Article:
U.S. Farmers Are Exceptional

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Kokomo Tribune writer Josh Sigler provided a good investment piece about why farming is an excellent investment. I blog about farmers and farming because the lack of respect towards the industry by people is simply naive. Here’s a snippet of the article that should give the world pause in how exceptional farmers in the United States are:

In 1928, the world’s population was 1.2 billion people. The United States made up 10 percent of that population, and at the same time, provided 10 percent of the world’s agricultural output.

By 1968, the world’s population had ballooned to 3.5 billion. The U.S. made up 6 percent of the world’s population, but increased its agricultural output, providing 20 percent of the world’s crops, doubling the output in 40 years.

Those numbers continued along the same path, and by 2012, the world’s population rose to over 7 billion. The U.S. now makes up 3 percent of the world’s population, but in modern times, produces 30 percent of the world’s agricultural output.

The world has a long way to go in catching up to the United States.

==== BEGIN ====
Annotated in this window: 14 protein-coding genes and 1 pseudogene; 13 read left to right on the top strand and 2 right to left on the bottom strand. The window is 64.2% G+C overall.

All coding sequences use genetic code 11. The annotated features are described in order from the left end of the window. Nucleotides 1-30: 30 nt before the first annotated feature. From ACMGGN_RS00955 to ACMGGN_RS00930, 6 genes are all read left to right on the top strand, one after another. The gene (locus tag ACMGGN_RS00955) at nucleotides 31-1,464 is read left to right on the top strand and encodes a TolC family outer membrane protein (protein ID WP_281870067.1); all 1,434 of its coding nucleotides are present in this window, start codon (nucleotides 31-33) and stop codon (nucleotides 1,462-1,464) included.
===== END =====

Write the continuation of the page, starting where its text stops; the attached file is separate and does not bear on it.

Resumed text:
H/T Indiana Economic Digest

1952 Presidential Executive Action

Currently I am reading the book, Obama’s Enforcer: Eric Holder’s Justice Department. Pretty good so far but stumbled upon some historical context of regulation and thoughts from Supreme Court Justice Robert Jackson.

The president’s authority to issue executive orders is strongest when he does so with the backing of Congress (category one), more dubious when he issues an order pertaining to a topic on which Congress has not passed a law (category two), and weakest when the executive order is “incompatible with congressional command” (category three).

President Obama recently said he is about to go “on his own” and Congressman Boehner is threatening litigation. Many in media defending Obama by saying Congress won’t work with him. Maybe reading the above should give you pause in wondering why they won’t and if the President needs to take a breather.